When promotion after promotion passed satellite engineer Gregory Allen Justice by, he allegedly turned to the Russians to solve his family’s dire financial straits.
The story of Justice is a cautionary tale of low employee morale combined with a 49-year-old man’s overactive imagination. As described in the affidavit, Justice’s preferred method for escaping the frustrations and anxieties of everyday life seemed to be watching Jason Bourne films and popular spy shows, like The Americans, a critically acclaimed series about deep-cover Soviet spies that Justice supposedly mentioned multiple times to his contact. Even the questions he allegedly asked about his handler’s exact role in the Russian government—quizzing him about the FSB, Russia’s successor to the KGB—sound as if he had watched The Bourne Supremacy one too many times.
Justice had apparently been prepping for this act of corporate and national betrayal for several years. Starting back in 2013, he allegedly began spending thousands of dollars on online training courses, signing up for such topics as “Spy Escape and Evasion” and “Legally Concealed.” According to FBI computer records, Justice also researched the “sovereign citizen” movement and its highly esoteric arguments that U.S. citizens are, in fact, Constitutionally immune to any form of federal oversight, including income tax.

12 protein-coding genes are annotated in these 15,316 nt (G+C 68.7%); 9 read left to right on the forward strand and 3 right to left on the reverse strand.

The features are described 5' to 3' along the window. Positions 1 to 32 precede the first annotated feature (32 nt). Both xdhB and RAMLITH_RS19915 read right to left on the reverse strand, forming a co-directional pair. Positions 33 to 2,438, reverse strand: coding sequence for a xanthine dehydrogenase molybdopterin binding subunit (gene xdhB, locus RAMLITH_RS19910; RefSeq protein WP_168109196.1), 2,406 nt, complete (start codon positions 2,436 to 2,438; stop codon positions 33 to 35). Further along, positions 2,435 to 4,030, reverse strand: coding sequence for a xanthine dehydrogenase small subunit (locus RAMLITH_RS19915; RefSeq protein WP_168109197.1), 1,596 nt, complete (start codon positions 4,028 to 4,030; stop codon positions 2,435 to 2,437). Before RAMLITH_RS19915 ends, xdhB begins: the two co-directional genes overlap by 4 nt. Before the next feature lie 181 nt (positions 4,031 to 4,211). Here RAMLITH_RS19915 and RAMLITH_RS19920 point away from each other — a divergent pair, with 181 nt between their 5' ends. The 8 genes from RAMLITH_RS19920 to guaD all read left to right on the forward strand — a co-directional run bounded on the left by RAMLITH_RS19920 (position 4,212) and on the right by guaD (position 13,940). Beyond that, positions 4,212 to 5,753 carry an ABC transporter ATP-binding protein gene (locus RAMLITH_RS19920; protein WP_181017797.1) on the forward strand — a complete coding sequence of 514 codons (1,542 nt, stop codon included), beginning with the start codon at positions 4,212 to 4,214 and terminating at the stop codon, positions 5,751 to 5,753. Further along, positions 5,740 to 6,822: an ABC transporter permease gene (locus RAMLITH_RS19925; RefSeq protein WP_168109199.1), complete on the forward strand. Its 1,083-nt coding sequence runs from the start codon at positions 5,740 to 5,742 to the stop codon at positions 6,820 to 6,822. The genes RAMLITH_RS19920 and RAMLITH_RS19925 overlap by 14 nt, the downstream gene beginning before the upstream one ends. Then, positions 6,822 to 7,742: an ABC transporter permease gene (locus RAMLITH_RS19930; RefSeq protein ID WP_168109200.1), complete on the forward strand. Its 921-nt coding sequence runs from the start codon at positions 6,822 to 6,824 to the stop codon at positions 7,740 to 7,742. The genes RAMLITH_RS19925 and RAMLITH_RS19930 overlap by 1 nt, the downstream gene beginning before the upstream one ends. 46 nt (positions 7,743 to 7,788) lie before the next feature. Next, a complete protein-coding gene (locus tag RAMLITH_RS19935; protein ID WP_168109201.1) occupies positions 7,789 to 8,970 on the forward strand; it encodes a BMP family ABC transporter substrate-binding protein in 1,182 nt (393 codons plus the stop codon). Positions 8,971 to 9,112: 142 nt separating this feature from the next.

Justice clearly reveled in what many military and security professionals jokingly deride as “tacticool.”
Saturday, August 27, 2016
"The Average Joe Accused of Trying to Sell Russia Secrets"